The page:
nautical signal flag Juliet Juliet Inport, your radio callsign followed by JULIETT indicates that ship has a semaphore message for you. Addition of DESIG indicates priority message. "I am on fire and have dangerous cargo; keep clear," or "I am leaking dangerous cargo."
nautical signal flag Kilo Kilo I wish to communicate with you. With numeral 1, via semaphore; numeral 2, via megaphone; numeral 3, via flashing light; numeral 4, via sound signals.
nautical signal flag Lima Lima Inport: This ship is under quarantine. Underway: You should stop your vessel immediately. With 4 numerals, latitude; first 2 numerals signify degrees, second two numerals indicate minutes.
nautical signal flag Mike Mike Inport: Medical guard duty. Underway: My vessel is stopped; making no way. My vessel is stopped; making no way.
nautical signal flag November November "No," or "Negative."
nautical signal flag Oscar Oscar Man overboard.
nautical signal flag Papa Papa Inport: All personnel return to ship; proceeding to sea. Underway, when used by a fishing vessel: "My nets have come fast upon an obstruction."
nautical signal flag Quebec Quebec Boat recall; all boats return to ship. With one or more numerals, number of boat which is to return. Ship meets health regulations; request clearance into port.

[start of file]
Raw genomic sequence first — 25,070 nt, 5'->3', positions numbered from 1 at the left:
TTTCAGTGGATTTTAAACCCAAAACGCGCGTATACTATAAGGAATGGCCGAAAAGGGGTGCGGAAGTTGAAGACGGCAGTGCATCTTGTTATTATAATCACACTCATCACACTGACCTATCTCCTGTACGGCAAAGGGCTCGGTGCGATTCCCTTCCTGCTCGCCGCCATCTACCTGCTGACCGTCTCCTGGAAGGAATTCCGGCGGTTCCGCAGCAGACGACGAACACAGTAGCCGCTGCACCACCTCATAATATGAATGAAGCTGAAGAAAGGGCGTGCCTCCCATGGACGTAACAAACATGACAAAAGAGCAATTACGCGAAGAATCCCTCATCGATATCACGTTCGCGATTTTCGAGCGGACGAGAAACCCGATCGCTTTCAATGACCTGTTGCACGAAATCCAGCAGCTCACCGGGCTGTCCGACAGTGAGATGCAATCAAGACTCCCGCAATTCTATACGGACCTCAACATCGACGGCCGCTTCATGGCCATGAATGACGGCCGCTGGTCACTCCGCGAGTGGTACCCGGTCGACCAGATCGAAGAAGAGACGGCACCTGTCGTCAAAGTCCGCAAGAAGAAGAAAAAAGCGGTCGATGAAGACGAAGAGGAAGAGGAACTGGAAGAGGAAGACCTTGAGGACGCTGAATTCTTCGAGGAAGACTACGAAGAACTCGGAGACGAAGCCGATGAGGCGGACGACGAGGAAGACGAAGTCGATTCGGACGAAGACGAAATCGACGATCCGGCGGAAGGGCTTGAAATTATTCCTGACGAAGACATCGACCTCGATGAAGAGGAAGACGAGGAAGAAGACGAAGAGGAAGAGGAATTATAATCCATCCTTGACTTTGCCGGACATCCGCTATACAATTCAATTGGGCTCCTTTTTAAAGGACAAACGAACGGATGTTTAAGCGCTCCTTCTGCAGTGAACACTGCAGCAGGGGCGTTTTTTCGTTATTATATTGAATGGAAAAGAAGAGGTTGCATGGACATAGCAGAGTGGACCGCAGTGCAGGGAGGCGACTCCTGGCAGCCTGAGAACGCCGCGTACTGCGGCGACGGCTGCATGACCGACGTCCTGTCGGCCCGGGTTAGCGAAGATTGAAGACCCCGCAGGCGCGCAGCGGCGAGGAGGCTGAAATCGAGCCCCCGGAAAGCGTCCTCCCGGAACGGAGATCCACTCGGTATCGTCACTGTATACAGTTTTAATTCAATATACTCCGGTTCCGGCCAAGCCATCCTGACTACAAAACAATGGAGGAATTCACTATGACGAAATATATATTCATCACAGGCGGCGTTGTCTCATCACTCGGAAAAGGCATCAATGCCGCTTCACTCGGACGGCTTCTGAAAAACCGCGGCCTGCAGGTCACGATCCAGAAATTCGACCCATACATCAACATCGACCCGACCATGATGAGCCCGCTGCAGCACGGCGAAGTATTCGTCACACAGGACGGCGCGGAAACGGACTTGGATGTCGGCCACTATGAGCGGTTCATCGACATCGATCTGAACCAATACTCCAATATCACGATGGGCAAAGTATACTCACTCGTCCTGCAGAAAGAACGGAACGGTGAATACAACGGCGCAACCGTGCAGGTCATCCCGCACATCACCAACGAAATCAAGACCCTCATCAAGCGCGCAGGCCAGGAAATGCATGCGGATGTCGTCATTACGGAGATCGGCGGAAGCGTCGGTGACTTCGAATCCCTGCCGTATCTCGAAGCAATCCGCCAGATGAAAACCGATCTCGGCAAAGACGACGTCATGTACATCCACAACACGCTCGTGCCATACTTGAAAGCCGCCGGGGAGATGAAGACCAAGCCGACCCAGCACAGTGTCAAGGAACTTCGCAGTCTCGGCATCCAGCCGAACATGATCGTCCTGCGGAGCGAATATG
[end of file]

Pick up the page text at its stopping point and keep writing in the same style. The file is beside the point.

nautical signal flag Romeo Romeo Inport: Ready duty ship. At Sea (flown on engaged side) at the dip: Preparing to replenish. Closed up: ready to receive you, or commencing approach. Hauled down (both ships): messenger line in hand. The way is off my ship. With one or more numerals, distance in nautical miles.
nautical signal flag Sierra Sierra Conducting flag hoist drill. I am operating astern propulsion. With one or more numerals, speed in knots.
nautical signal flag Tango Tango Do not pass ahead of me. Keep clear; engaged in trawling. With 4 numerals, local time.
nautical signal flag Uniform Uniform You are running into danger.
nautical signal flag Victor Victor I require assistance. With one or more numerals, speed in kilometers per hour.
nautical signal flag Whiskey Whiskey I require medical assistance.
nautical signal flag X-ray X-ray Stop carrying out your intentions and watch for my signals.
nautical signal flag Yankee Yankee This ship has visual communications duty. I am dragging anchor.
nautical signal flag Zulu Zulu I require a tug. With one or more numerals, Zulu (GMT) time. When flown by fishing vessels: "I am shooting nets."
nautical signal flag Code Code / Answer Following signal is from the International Code of Signals. Message is understood. Also, numeric decimal point.